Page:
The quest for magic

The quest for magic

AInitially there was a sentence translated into English as “Let the red roses rain for me”. Below is a word that is not revealed here. To run. The parameters are set and the neural network is up and running. The result is early – nothing. The first image is almost monochrome. The second run follows, and the third and fourth gradually form red spots. One can think of the early universe formed by the beginning of galaxies shortly after the Big Bang. After the fiftieth time you can already see the flowers. Finally, after a hundred runs, four roses appear in the picture, sticking to a surface and slightly crushed.

You no longer need to be a programmer to use Artificial Intelligence (AI) to create images. Earlier this year there was a real boom in AI art on the internet. Trigger is published by CLIP, a company called OpenAI Google One of the giants in the development of artificial intelligence. CLIP is a neural network; It gives a fitting description of an image. It did not take long for programmers and artists to figure out what to do with it. You can connect a second machine, an image generator, to it. Then you should Enter a short textThe program generates images that match a type of command, called a prompt, that the AI ​​considers appropriate for the input. The title of a song becomes a still life with roses.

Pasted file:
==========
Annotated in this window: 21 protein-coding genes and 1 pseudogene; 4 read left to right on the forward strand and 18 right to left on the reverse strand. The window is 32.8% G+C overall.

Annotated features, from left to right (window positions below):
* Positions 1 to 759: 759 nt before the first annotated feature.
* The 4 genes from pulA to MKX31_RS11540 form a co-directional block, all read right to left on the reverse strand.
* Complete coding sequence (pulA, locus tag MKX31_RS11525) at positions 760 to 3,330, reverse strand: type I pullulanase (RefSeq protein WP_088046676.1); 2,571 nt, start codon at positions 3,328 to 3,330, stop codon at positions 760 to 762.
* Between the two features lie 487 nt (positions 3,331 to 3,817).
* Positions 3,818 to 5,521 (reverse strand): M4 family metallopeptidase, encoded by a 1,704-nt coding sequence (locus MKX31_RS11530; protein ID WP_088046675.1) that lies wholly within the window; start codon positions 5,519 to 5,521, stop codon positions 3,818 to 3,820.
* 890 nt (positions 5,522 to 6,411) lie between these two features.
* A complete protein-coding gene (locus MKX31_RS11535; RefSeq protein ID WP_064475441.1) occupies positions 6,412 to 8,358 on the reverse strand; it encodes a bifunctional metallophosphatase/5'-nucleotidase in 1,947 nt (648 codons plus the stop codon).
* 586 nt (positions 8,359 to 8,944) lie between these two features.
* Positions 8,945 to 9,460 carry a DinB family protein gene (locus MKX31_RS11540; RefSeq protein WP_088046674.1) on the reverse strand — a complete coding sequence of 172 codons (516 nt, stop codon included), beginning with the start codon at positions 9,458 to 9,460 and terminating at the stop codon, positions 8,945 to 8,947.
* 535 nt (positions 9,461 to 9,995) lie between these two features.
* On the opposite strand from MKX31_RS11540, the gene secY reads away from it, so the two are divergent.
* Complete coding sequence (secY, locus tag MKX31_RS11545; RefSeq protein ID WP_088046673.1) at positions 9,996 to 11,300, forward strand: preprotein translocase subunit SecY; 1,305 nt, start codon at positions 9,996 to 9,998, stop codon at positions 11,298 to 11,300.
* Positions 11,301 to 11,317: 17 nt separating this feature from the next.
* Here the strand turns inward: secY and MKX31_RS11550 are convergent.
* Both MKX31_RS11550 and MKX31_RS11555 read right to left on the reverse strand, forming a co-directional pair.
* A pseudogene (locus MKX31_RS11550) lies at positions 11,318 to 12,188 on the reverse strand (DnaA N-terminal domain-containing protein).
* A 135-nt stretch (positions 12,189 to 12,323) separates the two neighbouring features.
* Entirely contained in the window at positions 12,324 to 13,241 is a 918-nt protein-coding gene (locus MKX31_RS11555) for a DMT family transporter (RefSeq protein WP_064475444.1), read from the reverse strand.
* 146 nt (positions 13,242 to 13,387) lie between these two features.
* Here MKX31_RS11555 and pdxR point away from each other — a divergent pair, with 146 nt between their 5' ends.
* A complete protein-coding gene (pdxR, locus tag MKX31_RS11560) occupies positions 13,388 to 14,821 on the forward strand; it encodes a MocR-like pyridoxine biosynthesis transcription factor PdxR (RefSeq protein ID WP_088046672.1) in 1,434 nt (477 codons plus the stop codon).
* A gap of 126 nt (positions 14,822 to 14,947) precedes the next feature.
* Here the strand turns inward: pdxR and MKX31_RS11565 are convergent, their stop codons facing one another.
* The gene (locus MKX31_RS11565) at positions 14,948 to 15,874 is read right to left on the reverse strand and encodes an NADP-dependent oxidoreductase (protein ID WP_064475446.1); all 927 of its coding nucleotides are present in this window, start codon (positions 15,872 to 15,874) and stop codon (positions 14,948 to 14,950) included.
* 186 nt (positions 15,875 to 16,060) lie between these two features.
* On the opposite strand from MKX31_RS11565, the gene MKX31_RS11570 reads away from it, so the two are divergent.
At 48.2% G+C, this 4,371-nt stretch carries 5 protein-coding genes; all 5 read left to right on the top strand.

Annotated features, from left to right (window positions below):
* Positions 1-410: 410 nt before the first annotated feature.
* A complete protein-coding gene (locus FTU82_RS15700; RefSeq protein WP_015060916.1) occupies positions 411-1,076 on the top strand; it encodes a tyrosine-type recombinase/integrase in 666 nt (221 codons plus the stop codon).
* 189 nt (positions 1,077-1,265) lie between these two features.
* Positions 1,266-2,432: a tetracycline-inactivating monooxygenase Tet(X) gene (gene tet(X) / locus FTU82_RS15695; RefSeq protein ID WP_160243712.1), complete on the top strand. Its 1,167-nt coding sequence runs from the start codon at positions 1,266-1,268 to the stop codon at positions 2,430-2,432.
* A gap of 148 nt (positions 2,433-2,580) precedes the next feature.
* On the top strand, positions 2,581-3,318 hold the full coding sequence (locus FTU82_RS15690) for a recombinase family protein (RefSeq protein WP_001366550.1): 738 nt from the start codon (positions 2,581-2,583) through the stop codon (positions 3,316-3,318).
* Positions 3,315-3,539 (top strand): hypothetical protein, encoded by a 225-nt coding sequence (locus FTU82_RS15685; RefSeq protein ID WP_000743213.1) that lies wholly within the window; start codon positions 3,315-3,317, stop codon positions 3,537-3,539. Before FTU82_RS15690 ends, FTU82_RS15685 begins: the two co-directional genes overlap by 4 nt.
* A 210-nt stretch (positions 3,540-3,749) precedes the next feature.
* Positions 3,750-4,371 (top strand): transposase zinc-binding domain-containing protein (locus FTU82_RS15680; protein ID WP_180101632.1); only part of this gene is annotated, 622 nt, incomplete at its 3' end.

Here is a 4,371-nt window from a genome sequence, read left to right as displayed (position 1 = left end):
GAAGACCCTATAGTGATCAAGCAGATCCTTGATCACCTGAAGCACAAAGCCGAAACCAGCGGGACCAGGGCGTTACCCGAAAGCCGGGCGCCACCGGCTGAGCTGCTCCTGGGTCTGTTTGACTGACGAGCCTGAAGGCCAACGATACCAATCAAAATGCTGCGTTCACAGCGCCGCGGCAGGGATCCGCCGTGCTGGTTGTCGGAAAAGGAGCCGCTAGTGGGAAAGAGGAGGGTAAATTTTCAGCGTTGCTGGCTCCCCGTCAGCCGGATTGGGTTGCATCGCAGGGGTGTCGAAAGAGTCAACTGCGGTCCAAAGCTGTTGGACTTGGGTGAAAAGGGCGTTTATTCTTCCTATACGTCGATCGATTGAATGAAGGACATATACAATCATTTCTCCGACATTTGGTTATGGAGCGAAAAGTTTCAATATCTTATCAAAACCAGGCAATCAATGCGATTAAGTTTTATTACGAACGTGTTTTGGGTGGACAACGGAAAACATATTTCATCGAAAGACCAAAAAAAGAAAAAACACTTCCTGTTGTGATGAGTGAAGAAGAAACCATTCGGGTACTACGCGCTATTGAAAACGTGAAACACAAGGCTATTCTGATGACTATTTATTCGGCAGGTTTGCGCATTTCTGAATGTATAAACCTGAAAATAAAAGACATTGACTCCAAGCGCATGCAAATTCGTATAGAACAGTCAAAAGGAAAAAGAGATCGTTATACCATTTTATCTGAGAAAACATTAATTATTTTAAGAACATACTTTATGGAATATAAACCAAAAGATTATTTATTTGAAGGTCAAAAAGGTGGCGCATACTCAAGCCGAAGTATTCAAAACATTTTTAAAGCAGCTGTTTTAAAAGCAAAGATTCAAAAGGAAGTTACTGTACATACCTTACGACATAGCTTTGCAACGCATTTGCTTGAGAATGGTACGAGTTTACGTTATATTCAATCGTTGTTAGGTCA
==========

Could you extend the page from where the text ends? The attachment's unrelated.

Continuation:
In the world of the neurologist

AI art developed rapidly. There is an artist named Mario Klingman Generative art has already been created using computersLong before Google released the psychedelic images of “Deep Dream” in 2015. When you ask Klingman about the rapid technological advances in his work in the early ’50s, he said with a brief laugh: “I’m already familiar with it.” For example, he spent months drawing faces realistically. When he finally got it out, a big company with their software completely overtook it.

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Mario Klingman is a pioneer of AI art.
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Picture: Oncos


“But that’s part of the whole thing,” he says. “You need to see where you can find your place, where you can still say something new.” Anyway, glad he already made a name for himself. Now it’s easy to get lost in “Cacophony”.

At the beginning of the Zoom conversation, the artist apologizes for making noise in the background. In the room next to his Munich studio, a robotic hand works and scans slides. As you can see immediately, automation is a far-reaching concept. Klingman describes himself as a “neurologist”. Based on the photographer who captures parts of the world, a neurologist travels through the world of neural networks and takes pictures in this abstract space.

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